Cavoodle Dog Breed Guide: Facts & Information

Cavoodle Dog Breed Guide

Wondering if a Cavoodle is right for your family? Learn about the Cavoodle’s personality, health and care requirements from Greencross Vets today. Topics Covered:

A Brief History of Cavoodles

Cavoodles are a cross between a Poodle (often toy or miniature) and a Cavalier King Charles Spaniel. Cavoodles are one of the oldest Poodle crossbreeds and are believed to have been first bred in the 1950s. Although their exact origin is unknown, experts agree that it is likely the first Cavoodles resulted from an accidental breeding between a Poodle and a Cavalier King Charles Spaniel. The adorable resulting puppy caught the attention of many, who continued this crossbreeding to make Cavoodles the popular pets we know today.

By the 1990s the first ever officially recorded Cavoodle litter was born in Australia, leading many to argue that Cavoodles are an Australian designer breed – despite earlier accidental litters across the US.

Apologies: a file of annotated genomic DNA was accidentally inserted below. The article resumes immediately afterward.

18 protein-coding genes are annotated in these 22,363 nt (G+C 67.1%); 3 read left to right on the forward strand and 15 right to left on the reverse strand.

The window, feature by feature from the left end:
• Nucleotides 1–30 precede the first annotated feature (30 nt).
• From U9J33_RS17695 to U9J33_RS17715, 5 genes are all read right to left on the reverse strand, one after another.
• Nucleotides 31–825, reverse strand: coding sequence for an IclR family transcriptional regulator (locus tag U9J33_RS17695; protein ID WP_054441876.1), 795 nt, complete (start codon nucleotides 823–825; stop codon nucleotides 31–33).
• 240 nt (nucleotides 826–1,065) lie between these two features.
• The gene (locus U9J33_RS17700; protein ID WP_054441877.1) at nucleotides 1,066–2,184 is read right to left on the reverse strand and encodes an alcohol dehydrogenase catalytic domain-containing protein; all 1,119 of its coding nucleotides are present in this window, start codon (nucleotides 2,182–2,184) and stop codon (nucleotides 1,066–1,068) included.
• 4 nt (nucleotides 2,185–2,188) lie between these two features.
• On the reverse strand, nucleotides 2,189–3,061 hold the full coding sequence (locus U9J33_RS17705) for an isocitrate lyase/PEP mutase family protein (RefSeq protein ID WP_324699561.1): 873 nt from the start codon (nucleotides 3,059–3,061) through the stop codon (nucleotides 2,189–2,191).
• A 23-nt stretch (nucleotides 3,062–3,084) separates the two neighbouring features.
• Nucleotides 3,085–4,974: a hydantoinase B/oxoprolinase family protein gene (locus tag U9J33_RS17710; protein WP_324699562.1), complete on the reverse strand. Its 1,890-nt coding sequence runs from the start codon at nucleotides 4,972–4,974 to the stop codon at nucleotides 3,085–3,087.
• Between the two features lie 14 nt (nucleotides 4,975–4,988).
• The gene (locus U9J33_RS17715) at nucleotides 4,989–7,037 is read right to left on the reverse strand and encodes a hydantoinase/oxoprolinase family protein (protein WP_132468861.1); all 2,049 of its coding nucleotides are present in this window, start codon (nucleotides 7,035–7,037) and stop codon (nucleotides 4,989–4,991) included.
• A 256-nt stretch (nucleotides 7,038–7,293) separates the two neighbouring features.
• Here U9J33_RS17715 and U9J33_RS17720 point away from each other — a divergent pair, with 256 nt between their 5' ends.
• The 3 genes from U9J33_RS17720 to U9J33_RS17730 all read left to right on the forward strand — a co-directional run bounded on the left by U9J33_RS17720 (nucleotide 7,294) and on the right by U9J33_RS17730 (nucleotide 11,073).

The Cavoodle's Personality

Cavoodles make fantastic family pets due to their gentle, loyal, even-tempered, and people-orientated nature. They generally get along well with the elderly, children, and other pets, making them a great family companion. Regardless of the breed of dog, we strongly recommend supervising all interactions with children and pets. Like most dogs they may become jealous if they see their owner devoting a lot of attention to another pet, however this can be avoided by sharing the attention evenly between both pets.

Cavoodles are very lively and affectionate little dogs. They can be easy trained using positive reinforcement, repetition, routine, and, as with all things pet-related, patience! It is also important to provide plenty of stimulation to prevent boredom in this breed.

Cavoodles crave constant love and attention, they enjoy being surrounded by plenty of people or animals so they never feel lonely. This need for constant companionship may predispose them to a condition called separation anxiety.

Cavoodles are also very curious critters that are acutely aware of their surroundings. They enjoy playing the role of an adept watch dog and may be prone to barking at strangers and other perceived threats. Provided they are properly socialised, they will let their guard down once strangers are assessed to be friendly.